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Fernside helps children grieve and heal after loved ones' deaths

Posted at 4:30 AM, Jan 25, 2018
and last updated 2018-01-25 06:36:28-05

CINCINNATI -- University of Cincinnati sophomore Logan Davis said she remembers the year after her father died as one filled with groups of grown-ups speaking over her 9-year-old head in hushed tones, unable or unwilling to address the topic head-on when speaking to a child.

Her loss was the same as theirs, but her age meant she struggled to understand it and they struggled to help her do so.

Enter Fernside Center for Grieving Children, a Cincinnati organization that helps children process the loss of their loved ones with the help of counselors and same-age peers. Fernside is one of the oldest and largest such organizations in the country, and it was the place Davis' family turned to help her through her father's death. 

"I remember feeling so welcome, very calm, and everything that was done was really meaningful," Davis, now 19, said. "I still have some of the things I made here."

That's why she continues to volunteer at Fernside despite her busy schedule of honors classes and campus club meetings, she said. She and other volunteers help children ranging from 3-18 deal with their grief through group therapy sessions and activities.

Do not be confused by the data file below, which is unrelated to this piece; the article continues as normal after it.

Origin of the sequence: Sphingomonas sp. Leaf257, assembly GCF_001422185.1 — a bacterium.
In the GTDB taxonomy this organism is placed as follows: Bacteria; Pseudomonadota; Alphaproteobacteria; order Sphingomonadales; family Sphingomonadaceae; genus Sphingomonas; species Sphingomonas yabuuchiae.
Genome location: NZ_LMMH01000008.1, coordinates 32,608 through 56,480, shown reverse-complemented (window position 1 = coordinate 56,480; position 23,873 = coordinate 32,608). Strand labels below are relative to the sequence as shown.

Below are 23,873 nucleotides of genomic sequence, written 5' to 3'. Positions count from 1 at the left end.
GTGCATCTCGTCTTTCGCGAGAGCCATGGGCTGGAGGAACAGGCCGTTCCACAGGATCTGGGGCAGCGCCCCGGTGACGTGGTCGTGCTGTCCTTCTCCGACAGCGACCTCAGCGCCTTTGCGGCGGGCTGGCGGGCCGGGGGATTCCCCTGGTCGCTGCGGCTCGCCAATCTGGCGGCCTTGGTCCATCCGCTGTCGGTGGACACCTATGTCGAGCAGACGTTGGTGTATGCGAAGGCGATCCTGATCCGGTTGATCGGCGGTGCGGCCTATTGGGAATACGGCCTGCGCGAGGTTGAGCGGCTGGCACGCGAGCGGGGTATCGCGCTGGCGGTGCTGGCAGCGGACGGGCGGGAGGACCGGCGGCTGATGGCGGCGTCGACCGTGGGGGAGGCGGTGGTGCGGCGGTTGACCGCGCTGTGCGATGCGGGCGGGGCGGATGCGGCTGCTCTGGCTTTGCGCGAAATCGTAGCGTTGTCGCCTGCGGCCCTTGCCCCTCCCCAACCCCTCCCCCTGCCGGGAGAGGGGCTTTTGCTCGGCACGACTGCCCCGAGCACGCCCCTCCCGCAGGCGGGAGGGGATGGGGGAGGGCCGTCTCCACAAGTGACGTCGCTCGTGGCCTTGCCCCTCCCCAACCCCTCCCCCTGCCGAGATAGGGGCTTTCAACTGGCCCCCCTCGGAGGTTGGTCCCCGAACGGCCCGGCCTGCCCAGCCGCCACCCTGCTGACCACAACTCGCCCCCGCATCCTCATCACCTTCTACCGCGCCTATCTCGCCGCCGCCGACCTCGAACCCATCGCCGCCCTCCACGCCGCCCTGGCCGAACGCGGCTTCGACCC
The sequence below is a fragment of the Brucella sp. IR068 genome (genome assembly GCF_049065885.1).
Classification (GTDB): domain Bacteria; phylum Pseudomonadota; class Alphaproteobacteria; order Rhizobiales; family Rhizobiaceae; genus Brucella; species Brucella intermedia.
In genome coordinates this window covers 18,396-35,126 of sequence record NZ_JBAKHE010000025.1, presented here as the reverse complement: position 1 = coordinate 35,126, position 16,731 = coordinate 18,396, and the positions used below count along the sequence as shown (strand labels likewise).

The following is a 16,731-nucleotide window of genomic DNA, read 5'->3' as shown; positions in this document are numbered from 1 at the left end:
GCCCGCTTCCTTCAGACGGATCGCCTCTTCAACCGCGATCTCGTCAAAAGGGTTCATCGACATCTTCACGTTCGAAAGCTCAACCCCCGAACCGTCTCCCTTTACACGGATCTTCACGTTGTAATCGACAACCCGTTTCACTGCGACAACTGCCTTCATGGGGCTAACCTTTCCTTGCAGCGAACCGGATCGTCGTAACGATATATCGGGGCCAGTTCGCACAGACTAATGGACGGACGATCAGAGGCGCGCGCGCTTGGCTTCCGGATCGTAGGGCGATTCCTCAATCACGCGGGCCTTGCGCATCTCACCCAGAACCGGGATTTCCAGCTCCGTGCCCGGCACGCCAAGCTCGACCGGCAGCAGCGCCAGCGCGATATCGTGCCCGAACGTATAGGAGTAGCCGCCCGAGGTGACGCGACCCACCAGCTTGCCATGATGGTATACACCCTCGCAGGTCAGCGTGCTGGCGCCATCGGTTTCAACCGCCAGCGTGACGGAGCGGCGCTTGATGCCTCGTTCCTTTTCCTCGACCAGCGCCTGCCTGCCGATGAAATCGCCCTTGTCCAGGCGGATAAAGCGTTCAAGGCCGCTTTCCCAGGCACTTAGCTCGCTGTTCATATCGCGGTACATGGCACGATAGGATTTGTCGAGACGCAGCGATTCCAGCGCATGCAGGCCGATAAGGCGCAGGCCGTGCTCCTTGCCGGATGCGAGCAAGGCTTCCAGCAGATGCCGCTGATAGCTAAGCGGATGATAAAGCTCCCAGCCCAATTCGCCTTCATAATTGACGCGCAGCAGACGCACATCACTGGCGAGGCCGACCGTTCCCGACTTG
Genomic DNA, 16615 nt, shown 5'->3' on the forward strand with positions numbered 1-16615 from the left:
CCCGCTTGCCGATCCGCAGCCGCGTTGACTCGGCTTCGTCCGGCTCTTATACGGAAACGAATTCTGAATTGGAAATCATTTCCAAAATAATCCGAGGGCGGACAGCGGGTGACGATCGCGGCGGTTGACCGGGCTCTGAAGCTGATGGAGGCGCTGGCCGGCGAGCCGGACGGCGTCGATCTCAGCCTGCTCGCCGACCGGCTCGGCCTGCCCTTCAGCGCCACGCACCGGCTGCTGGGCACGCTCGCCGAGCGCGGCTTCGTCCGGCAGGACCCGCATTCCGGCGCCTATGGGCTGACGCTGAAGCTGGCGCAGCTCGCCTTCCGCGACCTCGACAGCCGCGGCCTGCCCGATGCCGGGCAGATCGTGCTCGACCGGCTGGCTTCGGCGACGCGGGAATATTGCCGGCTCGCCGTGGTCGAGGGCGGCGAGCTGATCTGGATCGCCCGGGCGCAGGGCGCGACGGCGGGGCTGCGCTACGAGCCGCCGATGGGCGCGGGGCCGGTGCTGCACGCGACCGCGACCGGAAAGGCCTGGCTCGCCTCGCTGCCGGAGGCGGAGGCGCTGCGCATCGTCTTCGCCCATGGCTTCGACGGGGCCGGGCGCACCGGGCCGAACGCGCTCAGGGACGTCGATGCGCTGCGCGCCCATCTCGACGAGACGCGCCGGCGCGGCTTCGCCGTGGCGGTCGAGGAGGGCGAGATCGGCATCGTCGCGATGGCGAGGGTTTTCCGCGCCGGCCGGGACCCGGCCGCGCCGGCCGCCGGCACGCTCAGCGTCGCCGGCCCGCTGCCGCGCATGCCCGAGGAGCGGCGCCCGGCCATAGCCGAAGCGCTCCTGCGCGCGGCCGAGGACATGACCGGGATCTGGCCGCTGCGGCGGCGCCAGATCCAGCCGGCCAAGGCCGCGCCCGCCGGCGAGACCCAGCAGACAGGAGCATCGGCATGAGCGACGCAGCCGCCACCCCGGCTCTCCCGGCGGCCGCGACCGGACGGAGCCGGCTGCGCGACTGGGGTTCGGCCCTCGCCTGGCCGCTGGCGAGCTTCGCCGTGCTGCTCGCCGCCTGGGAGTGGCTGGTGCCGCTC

"Loss affects all of us throughout our lifetime," Fernside executive director Vicky Ott said.

Davis volunteers with the youngest group of Fernside clients, which means she frequently leads activities focusing on arts and crafts. 

"I remember making a pillow case to keep the nightmares away," she said. "You would write fun memories you had with your loved one and things to remind you of them. After coming to Fernside, I felt I could process the loss in a clearer way."

Each family experiences loss differently, as does every child. Davis said she feels a responsibility to help children who are in the same position she once was: Confused, scared and in need of a guide through a life-changing experience.

"Some of them don't understand what's going on, but they may notice things around them, and it's really important to give them structure," she said. "For my perspective, it allows me to prioritize the important things in my life and say, ‘These problems I've dealt with aren't important today. Let's focus on these kids.'"